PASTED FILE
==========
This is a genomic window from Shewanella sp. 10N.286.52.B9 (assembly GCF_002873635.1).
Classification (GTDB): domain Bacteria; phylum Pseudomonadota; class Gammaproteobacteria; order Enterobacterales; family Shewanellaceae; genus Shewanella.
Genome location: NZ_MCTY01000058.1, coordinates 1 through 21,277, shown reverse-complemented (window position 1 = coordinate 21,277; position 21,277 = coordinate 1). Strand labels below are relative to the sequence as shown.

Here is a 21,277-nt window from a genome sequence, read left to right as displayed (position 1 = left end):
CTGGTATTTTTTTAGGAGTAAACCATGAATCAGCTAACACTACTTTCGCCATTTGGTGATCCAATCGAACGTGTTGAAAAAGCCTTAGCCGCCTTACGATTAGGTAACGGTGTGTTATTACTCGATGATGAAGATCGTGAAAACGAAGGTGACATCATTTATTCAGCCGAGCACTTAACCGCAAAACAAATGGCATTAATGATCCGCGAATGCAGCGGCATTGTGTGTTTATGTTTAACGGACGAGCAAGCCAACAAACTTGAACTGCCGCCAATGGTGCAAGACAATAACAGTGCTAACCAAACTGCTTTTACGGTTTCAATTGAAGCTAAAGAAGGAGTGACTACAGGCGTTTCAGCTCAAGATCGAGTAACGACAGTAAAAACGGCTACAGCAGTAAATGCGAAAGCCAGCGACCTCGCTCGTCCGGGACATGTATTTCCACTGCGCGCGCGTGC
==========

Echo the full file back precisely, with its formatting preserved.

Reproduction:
This is a genomic window from Shewanella sp. 10N.286.52.B9 (assembly GCF_002873635.1).
Classification (GTDB): domain Bacteria; phylum Pseudomonadota; class Gammaproteobacteria; order Enterobacterales; family Shewanellaceae; genus Shewanella.
Genome location: NZ_MCTY01000058.1, coordinates 1 through 21,277, shown reverse-complemented (window position 1 = coordinate 21,277; position 21,277 = coordinate 1). Strand labels below are relative to the sequence as shown.

Here is a 21,277-nt window from a genome sequence, read left to right as displayed (position 1 = left end):
CTGGTATTTTTTTAGGAGTAAACCATGAATCAGCTAACACTACTTTCGCCATTTGGTGATCCAATCGAACGTGTTGAAAAAGCCTTAGCCGCCTTACGATTAGGTAACGGTGTGTTATTACTCGATGATGAAGATCGTGAAAACGAAGGTGACATCATTTATTCAGCCGAGCACTTAACCGCAAAACAAATGGCATTAATGATCCGCGAATGCAGCGGCATTGTGTGTTTATGTTTAACGGACGAGCAAGCCAACAAACTTGAACTGCCGCCAATGGTGCAAGACAATAACAGTGCTAACCAAACTGCTTTTACGGTTTCAATTGAAGCTAAAGAAGGAGTGACTACAGGCGTTTCAGCTCAAGATCGAGTAACGACAGTAAAAACGGCTACAGCAGTAAATGCGAAAGCCAGCGACCTCGCTCGTCCGGGACATGTATTTCCACTGCGCGCGCGTGC